Earth’s magnetic field is weakening, according to measurements taken over the past six months by the European Space Agency’s (ESA) Swarm satellite constellation.
The measurements–taken between January and June 2014–come from the first high-resolution results made by Swarm, and also indicate that the magnetic field has declined most dramatically in the Western Hemisphere while increasing in other areas, such as the southern Indian Ocean.
The measurements also confirm that Earth’s magnetic north continues its slide towards Siberia.
Scientists say the shifting of the magnetic north pole is part of a process that takes thousands of years and will eventually result in the swap in magnetic poles – north will be south and vice-versa.
Scientists studying ancient rocks that came to the surface from deep within our planet have found that the Earth’s north and south magnetic poles have swapped with each other several hundred times during the past 160 million years.
Past research, including a study released in 2011, suggests that shifting of the Earth’s tectonic plates may play a role in the shifting of the magnetic poles.
The 2011 study suggested that, as the tectonics plates shift and move, they push into Earth’s crust at subduction zones, and could continue until they reach the outer core, modifying the flow of its molten iron which helps generate the magnetic field.
The Earth’s magnetic field protects us from harmful radiation from cosmic rays as well as high-energy particles from the sun. It has previously been shown to have faded by about 10 percent since measurements were first made in 1835 by German mathematician Carl Friedrich Gauss.
But unlike what was portrayed in the 2003 Sci-Fi movie, “The Core”, the Earth’s magnetic field will not simply fade out.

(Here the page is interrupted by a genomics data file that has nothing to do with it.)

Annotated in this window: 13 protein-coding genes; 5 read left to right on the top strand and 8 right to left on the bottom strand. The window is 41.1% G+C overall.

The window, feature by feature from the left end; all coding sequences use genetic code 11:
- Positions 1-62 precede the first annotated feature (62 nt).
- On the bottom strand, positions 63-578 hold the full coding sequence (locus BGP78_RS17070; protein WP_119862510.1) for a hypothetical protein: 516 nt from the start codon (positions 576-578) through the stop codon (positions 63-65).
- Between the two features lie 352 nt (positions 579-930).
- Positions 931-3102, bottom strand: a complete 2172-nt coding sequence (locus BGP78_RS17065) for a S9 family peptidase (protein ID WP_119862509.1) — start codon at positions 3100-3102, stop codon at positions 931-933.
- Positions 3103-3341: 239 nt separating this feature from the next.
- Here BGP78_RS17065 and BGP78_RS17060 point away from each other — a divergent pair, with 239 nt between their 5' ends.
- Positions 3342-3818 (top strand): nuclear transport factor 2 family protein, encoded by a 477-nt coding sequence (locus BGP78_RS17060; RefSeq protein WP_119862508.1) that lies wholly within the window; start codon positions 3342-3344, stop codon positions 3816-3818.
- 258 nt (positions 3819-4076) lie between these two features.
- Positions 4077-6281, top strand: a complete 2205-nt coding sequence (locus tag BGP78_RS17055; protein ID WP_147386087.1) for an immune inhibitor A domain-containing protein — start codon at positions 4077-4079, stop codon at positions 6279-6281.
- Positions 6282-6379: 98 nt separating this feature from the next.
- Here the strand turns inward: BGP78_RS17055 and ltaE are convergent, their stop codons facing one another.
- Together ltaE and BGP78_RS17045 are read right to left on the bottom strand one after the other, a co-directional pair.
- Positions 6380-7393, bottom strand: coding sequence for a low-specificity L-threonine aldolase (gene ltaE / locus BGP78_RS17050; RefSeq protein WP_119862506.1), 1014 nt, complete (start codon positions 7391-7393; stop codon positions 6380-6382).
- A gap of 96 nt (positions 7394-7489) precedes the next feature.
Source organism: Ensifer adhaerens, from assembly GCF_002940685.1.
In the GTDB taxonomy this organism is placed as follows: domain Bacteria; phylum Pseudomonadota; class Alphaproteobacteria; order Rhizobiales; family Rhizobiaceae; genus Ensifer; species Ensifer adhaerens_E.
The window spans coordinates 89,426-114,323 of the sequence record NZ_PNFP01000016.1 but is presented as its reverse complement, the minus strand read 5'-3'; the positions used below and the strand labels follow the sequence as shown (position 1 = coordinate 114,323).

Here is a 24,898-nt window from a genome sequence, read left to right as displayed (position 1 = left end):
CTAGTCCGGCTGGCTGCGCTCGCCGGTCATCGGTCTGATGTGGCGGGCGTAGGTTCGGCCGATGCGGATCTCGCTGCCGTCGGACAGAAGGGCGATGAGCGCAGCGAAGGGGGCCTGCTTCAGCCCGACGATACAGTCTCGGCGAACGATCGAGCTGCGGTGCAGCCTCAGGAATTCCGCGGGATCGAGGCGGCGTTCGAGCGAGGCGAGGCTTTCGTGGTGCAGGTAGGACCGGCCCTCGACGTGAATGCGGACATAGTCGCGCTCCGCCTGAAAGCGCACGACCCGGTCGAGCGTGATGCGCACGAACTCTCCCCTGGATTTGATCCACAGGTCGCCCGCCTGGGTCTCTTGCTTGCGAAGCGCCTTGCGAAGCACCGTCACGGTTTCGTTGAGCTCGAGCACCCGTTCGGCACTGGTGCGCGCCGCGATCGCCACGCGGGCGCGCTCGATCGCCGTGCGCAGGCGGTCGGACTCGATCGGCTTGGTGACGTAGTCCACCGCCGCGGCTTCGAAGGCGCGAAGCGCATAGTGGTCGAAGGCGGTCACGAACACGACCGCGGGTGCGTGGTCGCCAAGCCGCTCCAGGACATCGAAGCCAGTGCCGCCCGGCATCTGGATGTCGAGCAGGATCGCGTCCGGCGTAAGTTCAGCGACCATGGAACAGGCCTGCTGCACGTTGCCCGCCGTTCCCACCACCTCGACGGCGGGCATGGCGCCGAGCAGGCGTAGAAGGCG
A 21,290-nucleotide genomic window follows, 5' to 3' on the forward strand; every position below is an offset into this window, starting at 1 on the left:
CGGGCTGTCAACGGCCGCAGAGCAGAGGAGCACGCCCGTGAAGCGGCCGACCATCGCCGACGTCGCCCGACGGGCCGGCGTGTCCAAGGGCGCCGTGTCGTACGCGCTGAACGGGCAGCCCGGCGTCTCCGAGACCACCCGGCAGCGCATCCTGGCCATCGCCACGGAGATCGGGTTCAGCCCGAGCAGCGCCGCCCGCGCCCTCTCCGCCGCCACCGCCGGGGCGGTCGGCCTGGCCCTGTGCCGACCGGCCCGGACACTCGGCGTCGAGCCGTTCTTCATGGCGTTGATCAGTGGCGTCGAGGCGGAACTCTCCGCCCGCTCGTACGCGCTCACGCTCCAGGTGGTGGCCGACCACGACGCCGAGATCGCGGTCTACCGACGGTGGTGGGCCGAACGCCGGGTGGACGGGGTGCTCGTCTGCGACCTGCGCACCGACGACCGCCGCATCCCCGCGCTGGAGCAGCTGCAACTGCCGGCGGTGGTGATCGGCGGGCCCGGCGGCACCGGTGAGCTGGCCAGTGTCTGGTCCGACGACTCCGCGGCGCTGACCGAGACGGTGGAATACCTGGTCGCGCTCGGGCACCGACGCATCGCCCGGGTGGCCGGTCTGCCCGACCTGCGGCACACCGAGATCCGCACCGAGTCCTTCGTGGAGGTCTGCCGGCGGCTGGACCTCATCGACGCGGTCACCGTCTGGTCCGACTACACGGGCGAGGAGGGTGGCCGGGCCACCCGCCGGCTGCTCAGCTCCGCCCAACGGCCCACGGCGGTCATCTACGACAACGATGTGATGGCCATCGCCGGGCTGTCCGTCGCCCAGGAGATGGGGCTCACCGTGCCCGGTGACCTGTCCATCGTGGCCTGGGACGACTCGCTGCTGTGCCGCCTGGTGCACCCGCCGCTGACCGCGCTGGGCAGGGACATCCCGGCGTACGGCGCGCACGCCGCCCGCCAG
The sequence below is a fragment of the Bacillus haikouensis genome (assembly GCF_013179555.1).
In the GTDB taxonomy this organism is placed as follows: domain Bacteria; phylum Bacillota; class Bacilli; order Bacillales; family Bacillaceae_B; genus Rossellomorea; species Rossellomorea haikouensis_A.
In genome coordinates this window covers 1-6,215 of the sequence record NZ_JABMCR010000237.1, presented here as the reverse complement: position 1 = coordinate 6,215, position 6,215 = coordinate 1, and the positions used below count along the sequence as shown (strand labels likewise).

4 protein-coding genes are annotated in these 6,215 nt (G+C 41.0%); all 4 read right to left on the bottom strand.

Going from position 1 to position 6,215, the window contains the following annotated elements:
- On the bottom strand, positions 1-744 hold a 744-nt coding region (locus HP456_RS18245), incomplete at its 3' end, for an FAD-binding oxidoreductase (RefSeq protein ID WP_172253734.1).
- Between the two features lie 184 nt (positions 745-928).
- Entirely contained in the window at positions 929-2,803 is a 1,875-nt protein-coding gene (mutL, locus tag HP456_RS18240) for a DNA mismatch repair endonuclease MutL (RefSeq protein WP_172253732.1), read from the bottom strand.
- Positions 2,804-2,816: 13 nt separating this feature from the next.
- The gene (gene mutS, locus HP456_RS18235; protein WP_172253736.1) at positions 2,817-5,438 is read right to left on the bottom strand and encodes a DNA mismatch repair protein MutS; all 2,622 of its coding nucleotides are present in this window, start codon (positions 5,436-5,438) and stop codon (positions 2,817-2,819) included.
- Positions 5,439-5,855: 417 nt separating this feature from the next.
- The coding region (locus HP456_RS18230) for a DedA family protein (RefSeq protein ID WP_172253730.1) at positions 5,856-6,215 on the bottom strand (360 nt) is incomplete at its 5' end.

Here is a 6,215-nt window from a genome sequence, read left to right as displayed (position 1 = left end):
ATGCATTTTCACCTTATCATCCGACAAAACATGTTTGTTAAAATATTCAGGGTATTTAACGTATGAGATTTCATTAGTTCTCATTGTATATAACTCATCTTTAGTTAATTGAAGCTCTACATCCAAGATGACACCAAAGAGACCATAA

Field strength changes in the magnetic field are considered normal and while measurements, including those made by Swarm, indicate that it’s fading a bit, scientists say the magnetic field could just as easily regain its strength and become strong again.
The findings made by the Swarm mission were presented on Thursday, June 19, 2014, at the Third Swarm Science Meeting in Copenhagen, Denmark.
The ESA Swarm mission, which measures the magnetic signals that come from Earth’s core up through the ionosphere and magnetosphere, was launched in November 2013.
Three identical but separate spacecraft are operating in tandem with each other for the mission.
All three units are circling the Earth in a polar orbit. Two of the three spacecraft, Swarm A and B, orbit at an altitude of about 460 km, while the third spacecraft Swarm C orbits at a higher altitude of about 530 km.
Mission officials say that as the Swarm program progresses, it will provide an unparalleled understanding of complex workings of Earth’s magnetic field.
Swarm mission officials said that as the spacecraft continues to send data, scientists hope to uncover the influence of the Earth’s mantle, crust, oceans, ionosphere and magnetosphere in creating and maintaining our planet’s protective magnetic shield.